Care plan Disciplines involved in the patients care develop a care plan or plan of care for each Progress Notes: monitor and record the progress of patient’s problems. SOAP: Subjective Data (fertilization of the patient) Objective data (that which is measured and observed) Assessment (diagnosis based on the data) Plan (what the caregivers plan to do) or COPIES where Intervention and Evaluation.
The nurse numbers each SOAP note and titles it according to the problem on the list Originated from medical records PIE: Problem Intervention Evaluation Nursing origin The narrative does not include assessment information (appears on the flow sheet) Notes are numbered of labeled according to the patient’s problems. Focus Charting: DARK: Data (problem) Action (intervention) Response (evaluation) Addresses patients concern: signs/symptoms, condition, nursing diagnosis, behavior, significant event or change in patients condition.
Incorporates all aspects of the nursing process, highlights a patients concerns, and can be integrated into any clinical setting. Source Records or charts A place in a patients chart that has separate sections for each discipline (I. E. Nursing, medicine, social work, or respiratory data) to record data The method by which source records are organized does not show how information from the disciplines re related or how care is coordinated to meet all of the patient’s needs Charting by Exception Focuses on documenting deviations from established norms.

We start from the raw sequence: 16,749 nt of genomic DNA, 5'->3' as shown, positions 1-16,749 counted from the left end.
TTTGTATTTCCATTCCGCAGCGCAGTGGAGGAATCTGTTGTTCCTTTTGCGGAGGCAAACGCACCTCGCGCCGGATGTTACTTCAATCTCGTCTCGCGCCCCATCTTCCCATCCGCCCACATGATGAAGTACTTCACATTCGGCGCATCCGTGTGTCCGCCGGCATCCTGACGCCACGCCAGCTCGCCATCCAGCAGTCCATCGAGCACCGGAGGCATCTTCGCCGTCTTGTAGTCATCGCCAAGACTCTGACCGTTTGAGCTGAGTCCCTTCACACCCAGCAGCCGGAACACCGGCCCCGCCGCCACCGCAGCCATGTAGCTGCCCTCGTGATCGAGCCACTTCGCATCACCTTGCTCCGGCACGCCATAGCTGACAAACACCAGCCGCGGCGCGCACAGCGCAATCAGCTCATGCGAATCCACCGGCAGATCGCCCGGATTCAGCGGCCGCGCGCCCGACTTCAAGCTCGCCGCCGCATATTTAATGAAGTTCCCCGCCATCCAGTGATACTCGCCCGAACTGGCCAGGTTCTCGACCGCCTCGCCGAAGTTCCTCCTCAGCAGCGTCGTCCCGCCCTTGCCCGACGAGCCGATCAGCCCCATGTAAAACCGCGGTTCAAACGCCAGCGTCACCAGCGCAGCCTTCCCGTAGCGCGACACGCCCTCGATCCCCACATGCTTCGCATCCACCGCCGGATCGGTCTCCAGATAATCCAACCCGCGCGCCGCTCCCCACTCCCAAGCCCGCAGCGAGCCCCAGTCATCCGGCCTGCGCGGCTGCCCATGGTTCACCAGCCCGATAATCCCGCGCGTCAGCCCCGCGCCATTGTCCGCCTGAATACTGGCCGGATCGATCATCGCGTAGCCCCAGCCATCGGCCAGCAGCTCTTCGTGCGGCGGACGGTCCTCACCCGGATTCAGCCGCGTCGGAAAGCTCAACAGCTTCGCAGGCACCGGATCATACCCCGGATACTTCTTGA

Reduces documentation time and highlights trends or changes in a patients conditions. Nurses only document significant finding or exceptions to the predefined norms and writes a progress note only when the standardized statement on the form is not met Assumption: all standards are met unless otherwise documented. Case management plan and critical pathways (described above) Common Record Keeping Forms Admission Nursing History Forms: nurses complete a history form when a patient is admitted too nursing unit.
Guides the Nurse through a complete assessment to identify relevant nursing diagnoses or problems Flow Sheets and Graphic Records: allow you to quickly and easily enter assessment data about a patient (including vitals signs, routine repetitive care such as hygiene measures, ambulation, meals, weights and safety and restraint checks. Provide current patient information that is accessible to all HECK Helps team members quickly see patient trends over time and decrease time spent on writing narrative notes.